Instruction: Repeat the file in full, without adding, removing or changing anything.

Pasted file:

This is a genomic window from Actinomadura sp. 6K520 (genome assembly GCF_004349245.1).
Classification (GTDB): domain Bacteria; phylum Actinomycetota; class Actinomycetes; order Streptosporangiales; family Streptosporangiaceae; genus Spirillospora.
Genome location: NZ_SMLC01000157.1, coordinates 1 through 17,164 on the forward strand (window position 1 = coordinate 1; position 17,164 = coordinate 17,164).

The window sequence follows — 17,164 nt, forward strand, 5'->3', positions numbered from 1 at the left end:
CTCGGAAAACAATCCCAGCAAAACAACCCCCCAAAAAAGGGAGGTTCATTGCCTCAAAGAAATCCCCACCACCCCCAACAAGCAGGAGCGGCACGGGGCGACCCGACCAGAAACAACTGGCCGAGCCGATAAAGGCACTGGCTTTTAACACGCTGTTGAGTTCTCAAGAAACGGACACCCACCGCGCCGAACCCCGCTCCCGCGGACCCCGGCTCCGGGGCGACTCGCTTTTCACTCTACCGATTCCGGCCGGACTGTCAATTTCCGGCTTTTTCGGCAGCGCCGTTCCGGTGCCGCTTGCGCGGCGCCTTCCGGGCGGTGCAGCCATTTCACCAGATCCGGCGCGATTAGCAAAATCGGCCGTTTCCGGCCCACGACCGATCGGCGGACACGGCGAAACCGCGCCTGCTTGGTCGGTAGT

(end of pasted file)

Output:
This is a genomic window from Actinomadura sp. 6K520 (genome assembly GCF_004349245.1).
Classification (GTDB): domain Bacteria; phylum Actinomycetota; class Actinomycetes; order Streptosporangiales; family Streptosporangiaceae; genus Spirillospora.
Genome location: NZ_SMLC01000157.1, coordinates 1 through 17,164 on the forward strand (window position 1 = coordinate 1; position 17,164 = coordinate 17,164).

The window sequence follows — 17,164 nt, forward strand, 5'->3', positions numbered from 1 at the left end:
CTCGGAAAACAATCCCAGCAAAACAACCCCCCAAAAAAGGGAGGTTCATTGCCTCAAAGAAATCCCCACCACCCCCAACAAGCAGGAGCGGCACGGGGCGACCCGACCAGAAACAACTGGCCGAGCCGATAAAGGCACTGGCTTTTAACACGCTGTTGAGTTCTCAAGAAACGGACACCCACCGCGCCGAACCCCGCTCCCGCGGACCCCGGCTCCGGGGCGACTCGCTTTTCACTCTACCGATTCCGGCCGGACTGTCAATTTCCGGCTTTTTCGGCAGCGCCGTTCCGGTGCCGCTTGCGCGGCGCCTTCCGGGCGGTGCAGCCATTTCACCAGATCCGGCGCGATTAGCAAAATCGGCCGTTTCCGGCCCACGACCGATCGGCGGACACGGCGAAACCGCGCCTGCTTGGTCGGTAGT